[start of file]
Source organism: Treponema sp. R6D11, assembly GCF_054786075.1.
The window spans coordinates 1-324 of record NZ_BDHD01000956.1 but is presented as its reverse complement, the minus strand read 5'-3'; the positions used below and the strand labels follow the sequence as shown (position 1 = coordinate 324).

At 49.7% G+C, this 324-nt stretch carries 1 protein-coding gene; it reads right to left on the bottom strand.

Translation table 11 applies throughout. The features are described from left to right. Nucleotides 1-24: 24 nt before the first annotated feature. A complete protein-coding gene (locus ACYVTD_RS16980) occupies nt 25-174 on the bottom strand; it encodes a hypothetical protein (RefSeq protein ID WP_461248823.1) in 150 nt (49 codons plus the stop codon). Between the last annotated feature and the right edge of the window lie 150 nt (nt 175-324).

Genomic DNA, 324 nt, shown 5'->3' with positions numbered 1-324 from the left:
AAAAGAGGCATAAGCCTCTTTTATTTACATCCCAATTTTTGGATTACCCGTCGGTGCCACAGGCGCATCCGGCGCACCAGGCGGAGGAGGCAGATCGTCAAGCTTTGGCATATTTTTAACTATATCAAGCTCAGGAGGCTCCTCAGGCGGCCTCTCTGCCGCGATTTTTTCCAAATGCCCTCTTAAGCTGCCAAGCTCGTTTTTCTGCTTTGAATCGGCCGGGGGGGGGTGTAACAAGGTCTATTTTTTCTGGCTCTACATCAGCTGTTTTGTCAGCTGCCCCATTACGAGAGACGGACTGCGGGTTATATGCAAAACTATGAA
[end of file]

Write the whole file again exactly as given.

Source organism: Treponema sp. R6D11, assembly GCF_054786075.1.
The window spans coordinates 1-324 of record NZ_BDHD01000956.1 but is presented as its reverse complement, the minus strand read 5'-3'; the positions used below and the strand labels follow the sequence as shown (position 1 = coordinate 324).

At 49.7% G+C, this 324-nt stretch carries 1 protein-coding gene; it reads right to left on the bottom strand.

Translation table 11 applies throughout. The features are described from left to right. Nucleotides 1-24: 24 nt before the first annotated feature. A complete protein-coding gene (locus ACYVTD_RS16980) occupies nt 25-174 on the bottom strand; it encodes a hypothetical protein (RefSeq protein ID WP_461248823.1) in 150 nt (49 codons plus the stop codon). Between the last annotated feature and the right edge of the window lie 150 nt (nt 175-324).

Genomic DNA, 324 nt, shown 5'->3' with positions numbered 1-324 from the left:
AAAAGAGGCATAAGCCTCTTTTATTTACATCCCAATTTTTGGATTACCCGTCGGTGCCACAGGCGCATCCGGCGCACCAGGCGGAGGAGGCAGATCGTCAAGCTTTGGCATATTTTTAACTATATCAAGCTCAGGAGGCTCCTCAGGCGGCCTCTCTGCCGCGATTTTTTCCAAATGCCCTCTTAAGCTGCCAAGCTCGTTTTTCTGCTTTGAATCGGCCGGGGGGGGGTGTAACAAGGTCTATTTTTTCTGGCTCTACATCAGCTGTTTTGTCAGCTGCCCCATTACGAGAGACGGACTGCGGGTTATATGCAAAACTATGAA